In the early 1950s cities across the U.S. spent hundreds of thousands of dollars outfitting their children with military-style dog tags. Why were we giving kids something that’s usually reserved for people at risk of dying horrifically in the line of duty? Because in the era of duck and cover, kids were on the front lines.
The Soviet Union surprised the U.S. and became a nuclear-equipped superpower when it successfully tested its first atomic bomb on August 29, 1949. Suddenly the world had two ideologically opposed countries with the capability of unleashing unprecedented devastation upon each other. The campaign to mobilize average Americans by normalizing the discussion of collective death (even with children) was under way.
In February of 1952 the city of New York bought 2.5 million dog tags. By April of that year, just about every kid in the city from kindergarten to fourth grade had a tag with their name on it. Kids in many other cities like San Francisco, Seattle, Las Veagas and Philadelphia also got dog tags, allowing for easy identification should the unthinkable occur.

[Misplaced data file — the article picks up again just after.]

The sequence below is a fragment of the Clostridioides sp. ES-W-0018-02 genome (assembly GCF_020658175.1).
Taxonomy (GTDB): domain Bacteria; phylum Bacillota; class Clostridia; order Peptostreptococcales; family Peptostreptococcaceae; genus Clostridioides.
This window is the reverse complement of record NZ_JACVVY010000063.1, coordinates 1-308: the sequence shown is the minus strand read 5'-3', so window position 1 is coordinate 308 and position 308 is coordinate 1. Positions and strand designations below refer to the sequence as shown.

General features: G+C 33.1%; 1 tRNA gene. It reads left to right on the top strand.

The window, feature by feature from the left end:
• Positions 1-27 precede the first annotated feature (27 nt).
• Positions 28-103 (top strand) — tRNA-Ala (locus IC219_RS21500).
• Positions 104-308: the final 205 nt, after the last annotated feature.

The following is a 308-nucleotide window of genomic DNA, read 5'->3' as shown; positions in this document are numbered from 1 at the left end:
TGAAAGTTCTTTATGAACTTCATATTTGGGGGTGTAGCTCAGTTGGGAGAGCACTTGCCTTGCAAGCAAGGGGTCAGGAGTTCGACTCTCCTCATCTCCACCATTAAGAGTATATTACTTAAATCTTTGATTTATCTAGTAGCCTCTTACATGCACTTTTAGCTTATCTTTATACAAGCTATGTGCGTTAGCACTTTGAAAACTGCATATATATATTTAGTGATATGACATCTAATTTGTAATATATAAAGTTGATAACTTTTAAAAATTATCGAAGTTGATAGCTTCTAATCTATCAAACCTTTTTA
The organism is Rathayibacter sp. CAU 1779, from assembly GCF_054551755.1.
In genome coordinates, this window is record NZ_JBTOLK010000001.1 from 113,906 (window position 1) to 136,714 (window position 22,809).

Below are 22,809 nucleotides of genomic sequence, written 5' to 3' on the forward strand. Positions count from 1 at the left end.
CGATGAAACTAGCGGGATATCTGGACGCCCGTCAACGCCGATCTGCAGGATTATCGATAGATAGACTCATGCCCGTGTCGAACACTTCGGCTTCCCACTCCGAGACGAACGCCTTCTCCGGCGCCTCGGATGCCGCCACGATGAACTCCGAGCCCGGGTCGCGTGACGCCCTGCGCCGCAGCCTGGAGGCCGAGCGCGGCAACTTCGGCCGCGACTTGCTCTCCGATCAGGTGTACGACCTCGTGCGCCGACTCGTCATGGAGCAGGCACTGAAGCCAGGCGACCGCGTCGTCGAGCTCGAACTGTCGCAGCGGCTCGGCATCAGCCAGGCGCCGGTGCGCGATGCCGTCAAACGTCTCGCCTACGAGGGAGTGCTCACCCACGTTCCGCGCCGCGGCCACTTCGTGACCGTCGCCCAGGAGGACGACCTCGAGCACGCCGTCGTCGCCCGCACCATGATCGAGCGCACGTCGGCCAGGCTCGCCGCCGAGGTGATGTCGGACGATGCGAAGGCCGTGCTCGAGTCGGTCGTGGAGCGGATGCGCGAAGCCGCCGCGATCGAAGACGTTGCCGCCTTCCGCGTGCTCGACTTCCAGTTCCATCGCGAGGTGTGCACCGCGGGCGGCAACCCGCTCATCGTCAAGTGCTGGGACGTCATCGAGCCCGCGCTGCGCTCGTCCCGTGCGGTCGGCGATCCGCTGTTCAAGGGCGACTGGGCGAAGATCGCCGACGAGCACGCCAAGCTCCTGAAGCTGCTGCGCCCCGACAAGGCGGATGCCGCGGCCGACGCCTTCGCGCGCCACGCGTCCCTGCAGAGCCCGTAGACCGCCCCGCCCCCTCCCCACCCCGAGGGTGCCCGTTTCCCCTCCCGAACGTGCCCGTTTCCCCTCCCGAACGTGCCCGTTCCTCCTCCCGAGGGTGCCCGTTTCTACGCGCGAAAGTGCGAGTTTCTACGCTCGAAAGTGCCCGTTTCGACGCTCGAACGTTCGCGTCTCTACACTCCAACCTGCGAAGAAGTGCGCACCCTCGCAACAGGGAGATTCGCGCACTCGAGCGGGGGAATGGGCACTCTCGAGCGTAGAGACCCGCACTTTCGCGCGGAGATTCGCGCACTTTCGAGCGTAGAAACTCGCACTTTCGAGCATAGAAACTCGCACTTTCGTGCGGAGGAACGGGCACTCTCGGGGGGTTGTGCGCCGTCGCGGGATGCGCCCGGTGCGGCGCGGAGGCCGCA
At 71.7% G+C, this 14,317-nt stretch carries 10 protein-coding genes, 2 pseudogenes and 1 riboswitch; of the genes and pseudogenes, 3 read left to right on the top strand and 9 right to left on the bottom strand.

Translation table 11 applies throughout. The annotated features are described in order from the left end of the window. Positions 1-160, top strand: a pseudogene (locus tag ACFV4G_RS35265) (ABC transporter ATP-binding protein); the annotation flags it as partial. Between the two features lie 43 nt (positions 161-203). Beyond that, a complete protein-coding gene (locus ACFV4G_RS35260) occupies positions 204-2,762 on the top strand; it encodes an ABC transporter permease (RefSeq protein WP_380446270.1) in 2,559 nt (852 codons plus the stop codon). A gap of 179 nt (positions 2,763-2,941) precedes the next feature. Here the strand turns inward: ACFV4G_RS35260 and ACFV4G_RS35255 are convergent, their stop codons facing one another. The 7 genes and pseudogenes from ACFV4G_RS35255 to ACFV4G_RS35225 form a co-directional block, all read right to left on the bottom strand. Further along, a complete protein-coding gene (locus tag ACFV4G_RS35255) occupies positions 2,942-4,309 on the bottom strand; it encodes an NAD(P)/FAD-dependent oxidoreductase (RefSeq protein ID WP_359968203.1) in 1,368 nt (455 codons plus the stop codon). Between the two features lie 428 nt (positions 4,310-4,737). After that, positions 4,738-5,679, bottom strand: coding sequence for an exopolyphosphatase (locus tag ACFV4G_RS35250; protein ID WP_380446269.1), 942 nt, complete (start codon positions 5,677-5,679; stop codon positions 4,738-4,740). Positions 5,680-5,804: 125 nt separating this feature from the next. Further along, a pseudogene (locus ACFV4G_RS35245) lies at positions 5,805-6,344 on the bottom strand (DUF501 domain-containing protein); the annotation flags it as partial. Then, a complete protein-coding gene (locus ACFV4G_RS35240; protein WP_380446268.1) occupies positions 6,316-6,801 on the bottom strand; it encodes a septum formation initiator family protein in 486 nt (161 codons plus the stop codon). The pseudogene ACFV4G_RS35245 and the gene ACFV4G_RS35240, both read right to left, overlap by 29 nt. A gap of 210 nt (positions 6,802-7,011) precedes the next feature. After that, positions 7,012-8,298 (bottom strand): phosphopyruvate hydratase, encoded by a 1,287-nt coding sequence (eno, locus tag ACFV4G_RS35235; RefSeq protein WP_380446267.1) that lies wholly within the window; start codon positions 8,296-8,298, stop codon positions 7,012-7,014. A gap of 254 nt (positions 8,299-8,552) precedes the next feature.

But educators weren’t considering just dog tags to identify the scores of dead and injured children that would result if the cold war suddenly turned hot. They also considered tattoos.
As JoAnne Brown explained in her 1988 paper on civil defense during the cold war, the assistant superintendent of Milwaukee schools raised the possibility of even more bizarre tagging methods. Writing in a 1951 issue of the Journal of the National Education Association, assistant superintendent William M. Lamers laid out their options:
Tattooing is considered occasionally, but generally rejected because of its associations and impermanence in the case of severe burns ... Marking of clothing is more seriously regarded [but] clothing can be destroyed... and is frequently interchanged. Fingerprinting is... regarded by some as an infringement of privacy... Cards are easily worn out, stolen or destroyed.
Did you catch that? Fingerprinting children: a terrible invasion of privacy. Tattooing children: well, the only downside is that the tattoos won’t be legible when all their skin peels off in a nuclear blast.
Somehow I missed that episode of Leave it to Beaver where the Beav gets a tattoo for corpse identification purposes.
(Image source: August 1951 issue of School Executive by way of the June, 1988 issue of The Journal of American History.)